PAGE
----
Thu, May 16, 5:33pm by Staff Writer
A hotel in Melbourne’s north has won its battle to increase its gaming machines from 45 to 65.
The North Central Review is reporting that Hogan’s Hotel in Wallan will increase its machine numbers after a hearing decision handed down in April.
As a condition of the new permit, Hogan’s Hotel must increase its community contributions to $100,000 a year for as long as any of the additional gaming machines are in operation.
If the contributions are not allocated, the operation of the gaming machines must cease until the outstanding contributions are paid.
In March, Mitchell Shire Council voted unanimously to oppose the application and make a submission to the Victorian Commission for Gambling and Liquor Regulation at a special council meeting.
As part of the consideration, council commissioned an independent socio-economic assessment of the application.
Council presented the report along with a range of other information raising concerns about the potential for gambling harm.
Several agencies based in the shire also raised concerns with the commission and took part in the hearing.
A Mitchell Shire Council spokesperson said the additional gaming machines would have a detrimental impact on the shire.
“An independent report prepared for Mitchell Shire Council showed there would be a detrimental social and economic impact of $6.84 million if the new 20 new machines were introduced,” the spokesperson said.
“Council is disappointed in the decision and will consider its position once the commission releases the details around their decision.”
The North Central Review asked Hogan’s Hotel management for comment, but they declined.
— ᴢᴇʀ⭕️%_ʀᴛᴩ🎰💳🔥 (@andygosling2) May 14, 2019
Mitchell Shire Council is calling on the state government to introduce warning signs on all poker machines in the state.
The North Central Review reported last month that council is calling for the change in a further stance against poker machines.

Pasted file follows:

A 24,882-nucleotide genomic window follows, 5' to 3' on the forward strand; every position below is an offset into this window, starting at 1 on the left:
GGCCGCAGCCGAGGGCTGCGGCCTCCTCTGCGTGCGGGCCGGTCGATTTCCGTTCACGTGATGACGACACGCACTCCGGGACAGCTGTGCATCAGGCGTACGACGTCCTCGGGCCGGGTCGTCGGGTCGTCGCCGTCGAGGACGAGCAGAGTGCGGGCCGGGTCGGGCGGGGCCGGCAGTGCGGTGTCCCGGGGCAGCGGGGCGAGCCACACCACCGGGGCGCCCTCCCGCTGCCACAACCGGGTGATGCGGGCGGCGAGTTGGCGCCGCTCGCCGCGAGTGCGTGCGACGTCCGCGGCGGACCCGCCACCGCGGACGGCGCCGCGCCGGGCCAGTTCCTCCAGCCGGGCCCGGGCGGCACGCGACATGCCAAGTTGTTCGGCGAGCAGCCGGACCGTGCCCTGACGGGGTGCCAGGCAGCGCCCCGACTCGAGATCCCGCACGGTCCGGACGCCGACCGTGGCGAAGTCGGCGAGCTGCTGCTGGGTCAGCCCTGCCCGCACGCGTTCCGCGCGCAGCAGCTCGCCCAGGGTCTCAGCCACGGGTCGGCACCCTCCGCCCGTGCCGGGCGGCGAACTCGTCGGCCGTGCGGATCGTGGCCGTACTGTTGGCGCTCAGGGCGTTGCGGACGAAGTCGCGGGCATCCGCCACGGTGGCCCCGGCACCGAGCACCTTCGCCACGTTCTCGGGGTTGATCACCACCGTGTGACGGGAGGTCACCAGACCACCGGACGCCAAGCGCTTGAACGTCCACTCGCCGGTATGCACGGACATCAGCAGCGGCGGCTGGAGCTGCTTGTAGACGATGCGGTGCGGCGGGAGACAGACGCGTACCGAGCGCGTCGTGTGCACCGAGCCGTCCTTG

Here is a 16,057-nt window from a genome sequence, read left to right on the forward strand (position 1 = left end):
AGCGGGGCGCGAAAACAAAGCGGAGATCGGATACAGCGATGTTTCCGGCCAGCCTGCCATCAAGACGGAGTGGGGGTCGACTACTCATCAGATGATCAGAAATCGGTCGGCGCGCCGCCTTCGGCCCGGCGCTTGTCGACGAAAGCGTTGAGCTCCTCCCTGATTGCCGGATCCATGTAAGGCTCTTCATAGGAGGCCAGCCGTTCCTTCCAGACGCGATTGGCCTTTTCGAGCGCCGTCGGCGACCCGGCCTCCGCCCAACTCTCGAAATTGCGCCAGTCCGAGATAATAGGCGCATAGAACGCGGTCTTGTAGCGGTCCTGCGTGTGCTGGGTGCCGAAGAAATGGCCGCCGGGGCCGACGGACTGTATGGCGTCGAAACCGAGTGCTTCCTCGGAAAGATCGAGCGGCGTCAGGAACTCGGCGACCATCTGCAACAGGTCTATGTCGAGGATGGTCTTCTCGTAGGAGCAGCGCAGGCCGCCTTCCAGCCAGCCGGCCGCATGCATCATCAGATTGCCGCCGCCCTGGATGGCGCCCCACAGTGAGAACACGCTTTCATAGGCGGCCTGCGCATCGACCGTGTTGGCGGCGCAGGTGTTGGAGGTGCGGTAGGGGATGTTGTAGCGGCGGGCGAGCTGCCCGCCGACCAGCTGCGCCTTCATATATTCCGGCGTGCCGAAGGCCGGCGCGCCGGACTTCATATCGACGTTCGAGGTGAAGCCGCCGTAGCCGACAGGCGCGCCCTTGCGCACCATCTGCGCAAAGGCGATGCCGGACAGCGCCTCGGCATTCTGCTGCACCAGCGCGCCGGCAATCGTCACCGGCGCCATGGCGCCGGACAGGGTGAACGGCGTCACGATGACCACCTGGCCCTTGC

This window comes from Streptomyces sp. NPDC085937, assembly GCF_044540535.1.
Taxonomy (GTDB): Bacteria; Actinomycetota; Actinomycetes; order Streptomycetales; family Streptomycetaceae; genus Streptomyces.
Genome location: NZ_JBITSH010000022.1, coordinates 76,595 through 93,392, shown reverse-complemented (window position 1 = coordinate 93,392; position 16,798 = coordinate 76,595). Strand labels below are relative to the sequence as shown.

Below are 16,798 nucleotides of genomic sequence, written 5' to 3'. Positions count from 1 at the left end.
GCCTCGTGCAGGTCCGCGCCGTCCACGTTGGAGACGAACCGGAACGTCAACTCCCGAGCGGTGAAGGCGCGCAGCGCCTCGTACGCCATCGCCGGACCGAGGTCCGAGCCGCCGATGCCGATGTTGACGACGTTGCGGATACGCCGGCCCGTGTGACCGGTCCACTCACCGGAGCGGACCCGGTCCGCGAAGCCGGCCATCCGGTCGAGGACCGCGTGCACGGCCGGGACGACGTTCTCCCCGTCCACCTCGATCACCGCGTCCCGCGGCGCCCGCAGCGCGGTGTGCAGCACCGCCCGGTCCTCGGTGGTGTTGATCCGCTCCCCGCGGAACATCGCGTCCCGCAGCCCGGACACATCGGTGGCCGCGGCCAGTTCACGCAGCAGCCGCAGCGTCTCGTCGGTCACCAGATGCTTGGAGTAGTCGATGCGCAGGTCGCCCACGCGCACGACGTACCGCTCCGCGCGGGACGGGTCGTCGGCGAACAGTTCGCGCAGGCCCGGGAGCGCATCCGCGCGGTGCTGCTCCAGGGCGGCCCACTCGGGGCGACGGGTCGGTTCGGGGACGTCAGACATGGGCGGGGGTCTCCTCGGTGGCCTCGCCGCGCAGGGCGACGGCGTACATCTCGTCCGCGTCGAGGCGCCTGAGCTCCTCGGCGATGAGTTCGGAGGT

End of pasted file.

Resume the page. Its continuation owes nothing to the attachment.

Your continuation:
Deputy mayor David Atkinson moved the motion, which was seconded by Cr Annie Goble, and passed unanimously.
The stand comes after council made a submission to the Victorian Commission for Gambling and Liquor Regulation opposing the application for an additional 20 machines at Hogan’s Hotel in Wallan.
Cr Atkinson said pokies were the most addictive form of gambling and there was a fundamental issue with the product.
“Electronic gaming machines are designed to keep you playing and programmed to lose money. Stronger regulation is needed to make our community healthier,” he said.
“There are a lot of people, often the ones who can’t afford it, that get addicted to these machines. These people need to have in front of their face that the machines are designed to make them lose.”
Cr Atkinson likened the messages to those used on retail tobacco packaging in Australia.
“These warnings provide a clear message about harmful health consequences of tobacco products,” he said.
“Mandating public health product warning messages stating, ‘this machine is designed to keep you playing and programmed for you to lose money’, clearly visible on each machine to anyone who is using would ensure those using the machines are provided with evidence-based warning message.”
Cr Goble applauded the motion.
“Sadly, I believe the power of poker machine operators is too great and this outcome is highly unlikely,” she said.
“I think it will be fought against and we could possibly compromise with signs in venues or bathrooms,” she said.
Monbulk Bowling Club will soon add 10 pokies to its gaming room. The Victorian Commission for Gambling and Liquor Regulation approved the…
Atlantic City’s casinos made something of a comeback in August, as all but two of the nine properties reported year-on-year revenue gains.…
Online gambling provider Greentube has strengthened its footprint in the Italian online gaming market through a recent deal with locally licensed online…